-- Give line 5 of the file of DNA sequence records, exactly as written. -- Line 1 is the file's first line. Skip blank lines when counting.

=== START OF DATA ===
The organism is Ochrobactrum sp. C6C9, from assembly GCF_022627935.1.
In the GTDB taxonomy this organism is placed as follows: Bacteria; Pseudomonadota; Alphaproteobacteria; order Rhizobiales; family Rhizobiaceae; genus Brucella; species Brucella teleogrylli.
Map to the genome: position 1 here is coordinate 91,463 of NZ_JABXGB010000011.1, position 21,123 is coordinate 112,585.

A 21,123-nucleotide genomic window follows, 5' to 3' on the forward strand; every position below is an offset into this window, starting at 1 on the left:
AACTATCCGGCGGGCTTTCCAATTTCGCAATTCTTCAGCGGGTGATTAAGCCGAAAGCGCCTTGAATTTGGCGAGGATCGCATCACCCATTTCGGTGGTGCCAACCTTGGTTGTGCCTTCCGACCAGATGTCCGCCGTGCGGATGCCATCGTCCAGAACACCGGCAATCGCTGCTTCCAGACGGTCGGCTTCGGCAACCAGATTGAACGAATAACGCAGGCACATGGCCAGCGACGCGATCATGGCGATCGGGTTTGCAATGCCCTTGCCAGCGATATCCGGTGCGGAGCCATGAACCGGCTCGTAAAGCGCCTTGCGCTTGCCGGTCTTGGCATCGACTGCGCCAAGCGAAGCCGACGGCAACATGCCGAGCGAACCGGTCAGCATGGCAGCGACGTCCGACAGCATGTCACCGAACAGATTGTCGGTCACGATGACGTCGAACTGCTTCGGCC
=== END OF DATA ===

AACTATCCGGCGGGCTTTCCAATTTCGCAATTCTTCAGCGGGTGATTAAGCCGAAAGCGCCTTGAATTTGGCGAGGATCGCATCACCCATTTCGGTGGTGCCAACCTTGGTTGTGCCTTCCGACCAGATGTCCGCCGTGCGGATGCCATCGTCCAGAACACCGGCAATCGCTGCTTCCAGACGGTCGGCTTCGGCAACCAGATTGAACGAATAACGCAGGCACATGGCCAGCGACGCGATCATGGCGATCGGGTTTGCAATGCCCTTGCCAGCGATATCCGGTGCGGAGCCATGAACCGGCTCGTAAAGCGCCTTGCGCTTGCCGGTCTTGGCATCGACTGCGCCAAGCGAAGCCGACGGCAACATGCCGAGCGAACCGGTCAGCATGGCAGCGACGTCCGACAGCATGTCACCGAACAGATTGTCGGTCACGATGACGTCGAACTGCTTCGGCC